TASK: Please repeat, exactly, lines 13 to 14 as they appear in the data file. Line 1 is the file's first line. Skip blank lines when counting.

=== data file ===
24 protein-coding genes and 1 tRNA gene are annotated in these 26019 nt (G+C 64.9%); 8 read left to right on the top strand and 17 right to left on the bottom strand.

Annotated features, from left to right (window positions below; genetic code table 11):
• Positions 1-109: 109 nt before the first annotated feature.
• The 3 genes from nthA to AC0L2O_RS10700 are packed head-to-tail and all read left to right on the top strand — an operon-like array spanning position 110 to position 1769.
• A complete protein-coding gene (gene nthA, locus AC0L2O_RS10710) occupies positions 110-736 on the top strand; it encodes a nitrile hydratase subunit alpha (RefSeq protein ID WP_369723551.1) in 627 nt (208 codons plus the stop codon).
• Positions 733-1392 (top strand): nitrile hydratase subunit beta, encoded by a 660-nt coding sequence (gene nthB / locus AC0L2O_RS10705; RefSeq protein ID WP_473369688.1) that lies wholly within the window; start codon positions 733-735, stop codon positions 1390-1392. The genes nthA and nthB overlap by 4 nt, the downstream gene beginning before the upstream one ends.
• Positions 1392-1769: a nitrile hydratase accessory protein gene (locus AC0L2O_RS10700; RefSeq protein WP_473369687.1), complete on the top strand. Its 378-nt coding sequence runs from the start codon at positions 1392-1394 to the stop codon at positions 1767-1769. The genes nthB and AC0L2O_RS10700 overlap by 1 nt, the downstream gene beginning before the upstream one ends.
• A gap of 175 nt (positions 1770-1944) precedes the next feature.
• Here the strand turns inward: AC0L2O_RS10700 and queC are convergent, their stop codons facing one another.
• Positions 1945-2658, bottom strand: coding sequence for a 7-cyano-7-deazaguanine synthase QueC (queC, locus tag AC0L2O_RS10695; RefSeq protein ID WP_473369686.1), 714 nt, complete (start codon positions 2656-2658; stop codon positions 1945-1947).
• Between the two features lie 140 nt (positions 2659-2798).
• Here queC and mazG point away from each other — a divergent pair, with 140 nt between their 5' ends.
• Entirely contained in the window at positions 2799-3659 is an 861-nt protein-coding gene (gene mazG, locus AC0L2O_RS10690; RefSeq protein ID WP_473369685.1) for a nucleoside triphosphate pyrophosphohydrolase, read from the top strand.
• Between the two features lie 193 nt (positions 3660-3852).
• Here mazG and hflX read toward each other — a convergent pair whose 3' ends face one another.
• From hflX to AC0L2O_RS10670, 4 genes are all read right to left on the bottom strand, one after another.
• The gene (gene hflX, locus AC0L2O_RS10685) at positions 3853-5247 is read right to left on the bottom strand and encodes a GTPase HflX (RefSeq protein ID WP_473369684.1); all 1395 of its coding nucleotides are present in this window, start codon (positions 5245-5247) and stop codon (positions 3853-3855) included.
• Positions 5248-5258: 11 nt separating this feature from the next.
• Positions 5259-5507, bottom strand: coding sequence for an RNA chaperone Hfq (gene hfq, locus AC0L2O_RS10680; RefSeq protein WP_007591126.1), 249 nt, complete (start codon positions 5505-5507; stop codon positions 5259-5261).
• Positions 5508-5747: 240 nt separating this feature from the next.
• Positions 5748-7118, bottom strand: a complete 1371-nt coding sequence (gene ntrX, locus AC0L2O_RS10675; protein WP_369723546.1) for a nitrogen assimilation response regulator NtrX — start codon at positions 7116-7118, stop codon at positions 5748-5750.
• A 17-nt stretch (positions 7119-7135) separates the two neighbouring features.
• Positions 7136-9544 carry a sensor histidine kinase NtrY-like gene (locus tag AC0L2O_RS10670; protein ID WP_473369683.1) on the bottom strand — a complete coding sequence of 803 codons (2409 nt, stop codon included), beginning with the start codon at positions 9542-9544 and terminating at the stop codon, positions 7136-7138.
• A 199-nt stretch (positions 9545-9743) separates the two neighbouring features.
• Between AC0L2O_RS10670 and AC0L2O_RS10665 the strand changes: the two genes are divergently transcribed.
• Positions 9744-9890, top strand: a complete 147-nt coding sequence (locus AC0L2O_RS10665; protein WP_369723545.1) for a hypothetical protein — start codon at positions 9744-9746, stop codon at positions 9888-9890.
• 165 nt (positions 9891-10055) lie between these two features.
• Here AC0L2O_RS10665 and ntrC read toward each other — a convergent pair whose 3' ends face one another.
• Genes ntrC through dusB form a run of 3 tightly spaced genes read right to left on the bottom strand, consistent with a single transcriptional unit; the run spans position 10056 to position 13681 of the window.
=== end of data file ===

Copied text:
• Entirely contained in the window at positions 2799-3659 is an 861-nt protein-coding gene (gene mazG, locus AC0L2O_RS10690; RefSeq protein ID WP_473369685.1) for a nucleoside triphosphate pyrophosphohydrolase, read from the top strand.
• Between the two features lie 193 nt (positions 3660-3852).